NEW
Scientists Observe New Form of Snake Locomotion, the ‘Lasso’

Here’s some news Indiana Jones would probably just love to hear: It turns out some snakes know how to “lasso” their way up objects, such as utility poles. In fact, a team of scientists recently observed this lassoing behavior, and say it’s totally distinct from the other climbing modalities snakes usually deploy. Which is both fascinating, and perhaps another reason we should all be carrying whips.

The team of scientists, made up of biologists from Colorado State University and the University of Cincinnati, outlined the newly observed lasso climbing technique in a study published in the journal, Current Biology. In the study, which comes via BoingBoing, the scientists discuss how brown treesnakes (Boiga irregularis) in Guam execute the lasso move.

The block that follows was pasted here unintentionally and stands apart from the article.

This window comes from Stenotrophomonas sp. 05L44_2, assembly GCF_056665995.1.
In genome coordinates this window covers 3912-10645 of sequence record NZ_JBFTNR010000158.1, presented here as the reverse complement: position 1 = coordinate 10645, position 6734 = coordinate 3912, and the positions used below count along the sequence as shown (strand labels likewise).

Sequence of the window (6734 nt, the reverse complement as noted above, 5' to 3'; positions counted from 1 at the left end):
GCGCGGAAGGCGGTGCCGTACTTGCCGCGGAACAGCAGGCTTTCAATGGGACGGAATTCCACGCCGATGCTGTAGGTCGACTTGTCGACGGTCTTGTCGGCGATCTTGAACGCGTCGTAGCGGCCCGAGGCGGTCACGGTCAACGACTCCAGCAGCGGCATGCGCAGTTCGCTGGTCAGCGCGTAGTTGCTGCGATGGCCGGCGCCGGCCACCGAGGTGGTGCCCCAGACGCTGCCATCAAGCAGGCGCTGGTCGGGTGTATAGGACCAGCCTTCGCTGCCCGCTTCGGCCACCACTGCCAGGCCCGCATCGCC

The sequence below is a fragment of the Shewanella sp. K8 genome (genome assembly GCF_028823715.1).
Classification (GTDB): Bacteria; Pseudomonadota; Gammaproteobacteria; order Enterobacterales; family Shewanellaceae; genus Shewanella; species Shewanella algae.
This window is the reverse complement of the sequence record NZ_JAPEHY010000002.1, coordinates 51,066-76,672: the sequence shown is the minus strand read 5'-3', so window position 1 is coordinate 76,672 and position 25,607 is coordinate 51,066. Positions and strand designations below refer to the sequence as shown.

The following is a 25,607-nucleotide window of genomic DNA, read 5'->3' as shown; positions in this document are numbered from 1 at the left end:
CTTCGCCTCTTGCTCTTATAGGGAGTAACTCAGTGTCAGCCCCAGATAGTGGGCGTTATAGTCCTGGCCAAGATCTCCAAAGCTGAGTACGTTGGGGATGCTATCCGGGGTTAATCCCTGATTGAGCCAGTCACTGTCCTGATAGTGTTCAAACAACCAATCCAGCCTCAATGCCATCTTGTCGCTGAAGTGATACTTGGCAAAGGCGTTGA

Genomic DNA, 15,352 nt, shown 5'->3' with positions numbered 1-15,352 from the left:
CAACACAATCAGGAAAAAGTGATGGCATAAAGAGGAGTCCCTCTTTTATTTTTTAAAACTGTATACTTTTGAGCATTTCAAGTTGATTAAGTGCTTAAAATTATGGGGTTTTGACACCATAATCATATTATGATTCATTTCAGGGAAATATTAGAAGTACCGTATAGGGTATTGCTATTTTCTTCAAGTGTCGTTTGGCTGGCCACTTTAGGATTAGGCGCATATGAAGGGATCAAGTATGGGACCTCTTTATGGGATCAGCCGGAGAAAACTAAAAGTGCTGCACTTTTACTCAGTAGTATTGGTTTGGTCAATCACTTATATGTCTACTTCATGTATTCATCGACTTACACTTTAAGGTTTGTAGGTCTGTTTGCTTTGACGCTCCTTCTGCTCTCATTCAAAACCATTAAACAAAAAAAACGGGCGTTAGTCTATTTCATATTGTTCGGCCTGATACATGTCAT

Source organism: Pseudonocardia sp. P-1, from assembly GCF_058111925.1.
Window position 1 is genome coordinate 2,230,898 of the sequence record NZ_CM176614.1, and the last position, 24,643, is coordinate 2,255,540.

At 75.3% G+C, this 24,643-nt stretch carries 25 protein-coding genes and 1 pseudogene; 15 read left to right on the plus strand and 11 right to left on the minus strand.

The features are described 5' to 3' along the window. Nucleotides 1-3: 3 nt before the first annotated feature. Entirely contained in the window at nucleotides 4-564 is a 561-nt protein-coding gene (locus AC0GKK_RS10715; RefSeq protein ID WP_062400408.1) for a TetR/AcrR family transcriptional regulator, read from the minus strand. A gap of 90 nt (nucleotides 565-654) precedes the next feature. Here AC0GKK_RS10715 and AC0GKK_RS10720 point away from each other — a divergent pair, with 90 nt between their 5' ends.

In essence, the brown treesnake—which has a reputation for figuring out how to climb anything—forms itself into a lasso around something by encircling itself around it, and then creating a sort of knot with its tail and lower body. The snake then proceeds to push itself upward by pulsating its looped body with small, wave-like motions. (The video above shows the disturbing yet mesmerizing movement.)

Discovery of the move was a surprise, as the scientists were only aiming to build bird nests in the area; ones that’d be impenetrable to the thieving treesnakes. But the snakes proved to be more clever than the scientists expected. And they were able use the lasso technique to climb to, and kill, at least a few birds.

Now, the goal is to design nests for local birds that the brown treesnakes really can’t climb. A very wide, smooth tube was going to be the solve before, but now it seems that won’t be sufficient. Hopefully whatever they come up with is good though, because snakes really know how to get around. As in, sometimes they like to fly.

Scientists have observed snakes in Guam lassoing themselves in order to climb stuff.

Bjorn Lardner, USGS 

Feature image: uofcincinatti